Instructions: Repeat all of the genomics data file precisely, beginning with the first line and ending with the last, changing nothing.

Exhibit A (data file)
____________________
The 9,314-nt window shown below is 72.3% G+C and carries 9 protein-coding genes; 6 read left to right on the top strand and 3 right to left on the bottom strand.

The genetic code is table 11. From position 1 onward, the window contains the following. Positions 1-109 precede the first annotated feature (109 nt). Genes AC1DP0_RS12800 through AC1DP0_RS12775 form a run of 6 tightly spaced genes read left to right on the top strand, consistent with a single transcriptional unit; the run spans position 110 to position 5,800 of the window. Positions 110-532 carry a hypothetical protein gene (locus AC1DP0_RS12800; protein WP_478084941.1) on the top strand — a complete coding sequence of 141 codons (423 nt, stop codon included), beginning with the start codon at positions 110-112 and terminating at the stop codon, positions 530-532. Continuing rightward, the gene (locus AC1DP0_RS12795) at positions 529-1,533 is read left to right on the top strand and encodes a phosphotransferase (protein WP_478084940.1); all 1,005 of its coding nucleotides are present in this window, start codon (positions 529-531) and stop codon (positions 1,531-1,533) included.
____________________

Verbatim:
The 9,314-nt window shown below is 72.3% G+C and carries 9 protein-coding genes; 6 read left to right on the top strand and 3 right to left on the bottom strand.

The genetic code is table 11. From position 1 onward, the window contains the following. Positions 1-109 precede the first annotated feature (109 nt). Genes AC1DP0_RS12800 through AC1DP0_RS12775 form a run of 6 tightly spaced genes read left to right on the top strand, consistent with a single transcriptional unit; the run spans position 110 to position 5,800 of the window. Positions 110-532 carry a hypothetical protein gene (locus AC1DP0_RS12800; protein WP_478084941.1) on the top strand — a complete coding sequence of 141 codons (423 nt, stop codon included), beginning with the start codon at positions 110-112 and terminating at the stop codon, positions 530-532. Continuing rightward, the gene (locus AC1DP0_RS12795) at positions 529-1,533 is read left to right on the top strand and encodes a phosphotransferase (protein WP_478084940.1); all 1,005 of its coding nucleotides are present in this window, start codon (positions 529-531) and stop codon (positions 1,531-1,533) included.